A small, smiling lady greets us at the door and ushers us in. This is T. The “wonder woman” doctor who treats anyone and writes amazingly detailed case histories, according to Timothy. The meeting is highly energized. T. is excited about the prospect of conducting research in barriers in access to healthcare amongst the population she sees.  My case histories will be perfect for your work! She says. How many times has she seen patients who say that they will no longer try to go to the state hospitals because of the endless lines, or the unhelpful employees who refuse to treat them because they are missing some particular insurance paper that they have never heard of.  Timothy jumps in: This is the perfect question for your research! This is what you have to ask the people who come to El Parche: “Why are you here and not at the state hospitals?” This question inevitably raises the point of barriers. I need to find out exactly what are the conditions that these vulnerable populations are subjected to when they try to seek medical care. How do these barriers contribute to an increase in HIV transmission?  Timothy showed me a frightening article in EL TIEMPO (the main newspaper here) from February 2010 stating an increase HIV cases from 1 to 50 in minors over the past year. We want to figure out why…

T is in a rush and leads us over to the Procrear base a few blocks away. Some of the Fenix girls (check out Fenix website, it’s the main organization I am working with, are organizing for street outreach.  The flyers they distribute are hilarious. They use word plays on vulgar street language to get sexual/anti-drug messages across. For example: "Pichas por Bichas? Pilas con el bicho!" translation: a fuck for crack? Beware of the bug (HIV)! This translation seems STRONG and crass, but this is exactly what catches the street workers eye; these flyers speak THEIR language. They are also written in soft, attractive and warm colors, such as orange and blue, as opposed to aggressive, fear-inspiring colors like red and black. Condoms, KY, and flyers in hand, we head out to 16 and Santa Fe, some of the major prostitution zones.

We pass a young man H. who nods at Timothy and waves him over. Hmmm…is he trying to deal drugs to Timothy? I wait a couple of moments and suddenly, H exclaims: aqui esta mi bebe! H’s girlfriend strolls over to us with a responsive and healthy looking baby. I can’t believe that we are meeting a baby and parents while prostitutes/drug dealers hang around us! As we wave goodbye to them, Timothy tells me about the mother. S. was a highly active prostitute, “The baby might be the one thing that saves her.” I start to realize some of my own judgments…I couldn’t imagine a sweet-faced, young, mother to be a prostitute.  But this must be exactly what Timothy wants me to see: prostitutes have babies and boyfriends. They are human (this may sound obvious, but I think that when people think of “prostitutes” they don’t imagine a person, but rather an object for sex. This is not to say that I think this, but rather I hadn’t imagined a potential life a prostitute might have outside her profession.)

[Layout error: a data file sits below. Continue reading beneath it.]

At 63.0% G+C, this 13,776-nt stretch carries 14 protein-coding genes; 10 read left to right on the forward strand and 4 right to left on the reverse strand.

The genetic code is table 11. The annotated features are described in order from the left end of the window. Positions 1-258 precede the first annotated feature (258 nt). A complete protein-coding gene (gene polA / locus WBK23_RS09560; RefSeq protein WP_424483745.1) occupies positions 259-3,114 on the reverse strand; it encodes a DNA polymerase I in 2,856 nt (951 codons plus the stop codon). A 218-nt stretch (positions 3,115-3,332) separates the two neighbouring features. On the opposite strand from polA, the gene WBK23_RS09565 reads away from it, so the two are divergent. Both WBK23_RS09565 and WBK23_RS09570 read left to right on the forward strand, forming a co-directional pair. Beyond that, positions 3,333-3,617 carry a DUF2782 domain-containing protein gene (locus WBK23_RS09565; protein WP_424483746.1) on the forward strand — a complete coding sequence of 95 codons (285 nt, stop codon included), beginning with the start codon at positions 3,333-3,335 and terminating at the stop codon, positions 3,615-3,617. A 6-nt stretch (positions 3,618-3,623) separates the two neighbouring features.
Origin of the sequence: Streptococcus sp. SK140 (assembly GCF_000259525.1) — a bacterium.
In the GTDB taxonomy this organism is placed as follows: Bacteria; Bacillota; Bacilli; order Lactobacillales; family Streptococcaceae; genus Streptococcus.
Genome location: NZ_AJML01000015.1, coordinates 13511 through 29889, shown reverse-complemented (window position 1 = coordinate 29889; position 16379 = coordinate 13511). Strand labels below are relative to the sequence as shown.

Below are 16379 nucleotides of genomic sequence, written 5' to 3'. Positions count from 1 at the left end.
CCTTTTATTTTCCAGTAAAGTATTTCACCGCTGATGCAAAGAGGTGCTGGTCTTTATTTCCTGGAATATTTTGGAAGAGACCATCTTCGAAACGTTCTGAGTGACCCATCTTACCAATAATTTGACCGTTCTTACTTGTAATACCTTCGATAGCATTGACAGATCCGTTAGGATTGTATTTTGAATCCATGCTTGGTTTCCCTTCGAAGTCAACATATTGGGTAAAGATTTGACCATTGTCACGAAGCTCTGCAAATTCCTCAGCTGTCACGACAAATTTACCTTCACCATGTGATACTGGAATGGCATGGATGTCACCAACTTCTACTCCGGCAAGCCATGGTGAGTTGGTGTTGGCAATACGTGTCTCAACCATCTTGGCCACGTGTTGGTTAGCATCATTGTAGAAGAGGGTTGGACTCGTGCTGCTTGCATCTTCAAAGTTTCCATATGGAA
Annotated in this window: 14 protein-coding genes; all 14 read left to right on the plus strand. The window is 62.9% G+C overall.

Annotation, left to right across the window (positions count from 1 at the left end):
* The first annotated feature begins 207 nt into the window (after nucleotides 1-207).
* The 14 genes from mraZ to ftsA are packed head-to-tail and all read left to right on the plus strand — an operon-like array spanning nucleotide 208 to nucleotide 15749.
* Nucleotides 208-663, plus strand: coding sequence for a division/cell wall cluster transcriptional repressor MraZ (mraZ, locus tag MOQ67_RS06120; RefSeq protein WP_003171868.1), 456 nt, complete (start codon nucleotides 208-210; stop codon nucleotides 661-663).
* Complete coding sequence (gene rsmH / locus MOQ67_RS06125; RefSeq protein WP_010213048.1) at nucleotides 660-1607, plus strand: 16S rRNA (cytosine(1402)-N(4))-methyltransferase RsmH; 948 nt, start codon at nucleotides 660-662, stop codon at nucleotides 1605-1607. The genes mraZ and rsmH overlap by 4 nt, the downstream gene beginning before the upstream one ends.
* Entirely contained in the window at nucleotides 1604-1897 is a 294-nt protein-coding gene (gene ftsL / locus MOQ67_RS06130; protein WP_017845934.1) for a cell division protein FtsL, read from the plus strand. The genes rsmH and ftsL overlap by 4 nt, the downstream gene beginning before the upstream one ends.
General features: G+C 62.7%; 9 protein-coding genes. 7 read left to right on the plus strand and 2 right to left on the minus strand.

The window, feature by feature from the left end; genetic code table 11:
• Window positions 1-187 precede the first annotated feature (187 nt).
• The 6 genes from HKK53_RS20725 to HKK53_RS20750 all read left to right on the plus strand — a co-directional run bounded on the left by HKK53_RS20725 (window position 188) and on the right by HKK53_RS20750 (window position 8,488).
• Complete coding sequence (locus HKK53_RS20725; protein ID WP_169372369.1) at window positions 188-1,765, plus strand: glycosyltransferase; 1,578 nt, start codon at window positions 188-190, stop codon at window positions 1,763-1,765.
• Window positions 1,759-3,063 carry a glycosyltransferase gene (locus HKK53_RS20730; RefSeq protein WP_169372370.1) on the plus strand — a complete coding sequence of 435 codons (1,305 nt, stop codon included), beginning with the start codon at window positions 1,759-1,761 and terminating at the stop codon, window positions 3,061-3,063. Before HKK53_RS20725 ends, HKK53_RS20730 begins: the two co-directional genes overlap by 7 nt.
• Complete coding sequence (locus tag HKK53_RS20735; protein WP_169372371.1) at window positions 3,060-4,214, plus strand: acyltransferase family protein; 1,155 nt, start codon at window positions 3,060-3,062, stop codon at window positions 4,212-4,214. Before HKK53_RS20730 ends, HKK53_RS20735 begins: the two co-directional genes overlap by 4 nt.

Meanwhile, across the street, 4 bombshell transvestite prostitutes, more beautiful than the surrounding born female prostitutes, shake their bodies (mostly plasticized) in front of SUVs that roll by. A., a transvestite that does outreach with us watches them and quietly compares her small breasts to theirs…Could you give me some sunblock? she asks, “I just got my laser treatment done.” Does A. envy these transvestite prostitutes who have attained the ultimate contemporary image of “female” beauty (big breasts, tight booty, flat stomach, long legs, voluptuous lips, curly lashes and long, soft hair)? How much is the body part of transvestite identity? If body=identity, then does a price tag on the body make the identity more straightforward, particularly if it is a high price?

Up to here, I feel strangely comfortable (considering the circumstances)…I haven’t seen any clients approach the prostitutes and more and more smile at us. They seem to all know Timothy and appreciate the work Fenix is doing. I turn to my left and there is a girl, probably 18 years old just getting a fresh tattoo in the street. Hepatitis anyone? She walks over to us while Timothy is talking to minor and seeing if she might want a different option than prostituting herself. The freshly tattooed girl’s eyes wander about as she sniffs glue out of an old “DETOX yogurt” cup. This is the moment when the reality of the place, of the lifestyle hits me. I feel something break inside me and start to tear up. This is the misery here. The girls prostitute themselves for drugs, and the vicious cycle continues…

Walking out of the 16th I see a chicken’s head dried up on the sidewalk. I am ready to go to my colleague Rosie’s cozy apartment and have some tea. This has been a lot in one day. 

Here I Am

Perhaps a first blog entry is meant to be introductory; I’ll try. I have only been here for a week and already feel as if a month has gone by. Along with a felt month of time is a felt month of information/experience I've been exposed to since I've arrived. In a nutshell, I am working with Fenix ( Fenix aims to prepare vulnerable young women (victims of sexual abuse and/or neglect, former sex workers etc.) to enter social and health science professions. This organization works side by side with Procrear, another Bogotà based NGO that focuses on health/social intervention through outreach in vulnerable populations (prostitutes, transvestites, street people). My involvement in these NGO's is a developing process.
Here I sit in the studio I just moved into, thinking this is probably the nicest studio I'll ever live in!  I lived the first week here with my supervisor/director Timothy who showed me the ropes (i.e the best antique/junk shops around Bogotà and where to find organic artichokes) and shared some incredible stories about covering the drug war (he was a photojournalist in the 80's, making the cover of Newsweek and Time before becoming a nurse and a million other things).  Mainly, by living with Timothy, I understood Fenix’s central value: care.
I wrote the next entry last week after my first day observing street outreach.